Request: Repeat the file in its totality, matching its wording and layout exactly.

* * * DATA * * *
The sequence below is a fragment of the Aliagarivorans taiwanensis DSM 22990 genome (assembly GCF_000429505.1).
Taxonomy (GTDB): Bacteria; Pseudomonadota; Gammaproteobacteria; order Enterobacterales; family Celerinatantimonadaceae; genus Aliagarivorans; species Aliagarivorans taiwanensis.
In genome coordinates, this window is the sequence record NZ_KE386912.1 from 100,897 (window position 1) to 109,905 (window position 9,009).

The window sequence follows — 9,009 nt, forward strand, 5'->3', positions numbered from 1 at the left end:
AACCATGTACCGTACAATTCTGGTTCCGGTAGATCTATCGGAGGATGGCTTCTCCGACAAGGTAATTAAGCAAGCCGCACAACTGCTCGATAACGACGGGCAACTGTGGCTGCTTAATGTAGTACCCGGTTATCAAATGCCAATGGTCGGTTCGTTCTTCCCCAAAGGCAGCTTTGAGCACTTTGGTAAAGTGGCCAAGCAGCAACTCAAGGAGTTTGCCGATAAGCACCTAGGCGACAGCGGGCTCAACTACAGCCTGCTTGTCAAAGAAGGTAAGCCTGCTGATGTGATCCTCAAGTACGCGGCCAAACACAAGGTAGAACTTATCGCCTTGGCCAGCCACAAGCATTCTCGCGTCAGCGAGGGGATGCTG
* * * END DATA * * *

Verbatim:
The sequence below is a fragment of the Aliagarivorans taiwanensis DSM 22990 genome (assembly GCF_000429505.1).
Taxonomy (GTDB): Bacteria; Pseudomonadota; Gammaproteobacteria; order Enterobacterales; family Celerinatantimonadaceae; genus Aliagarivorans; species Aliagarivorans taiwanensis.
In genome coordinates, this window is the sequence record NZ_KE386912.1 from 100,897 (window position 1) to 109,905 (window position 9,009).

The window sequence follows — 9,009 nt, forward strand, 5'->3', positions numbered from 1 at the left end:
AACCATGTACCGTACAATTCTGGTTCCGGTAGATCTATCGGAGGATGGCTTCTCCGACAAGGTAATTAAGCAAGCCGCACAACTGCTCGATAACGACGGGCAACTGTGGCTGCTTAATGTAGTACCCGGTTATCAAATGCCAATGGTCGGTTCGTTCTTCCCCAAAGGCAGCTTTGAGCACTTTGGTAAAGTGGCCAAGCAGCAACTCAAGGAGTTTGCCGATAAGCACCTAGGCGACAGCGGGCTCAACTACAGCCTGCTTGTCAAAGAAGGTAAGCCTGCTGATGTGATCCTCAAGTACGCGGCCAAACACAAGGTAGAACTTATCGCCTTGGCCAGCCACAAGCATTCTCGCGTCAGCGAGGGGATGCTG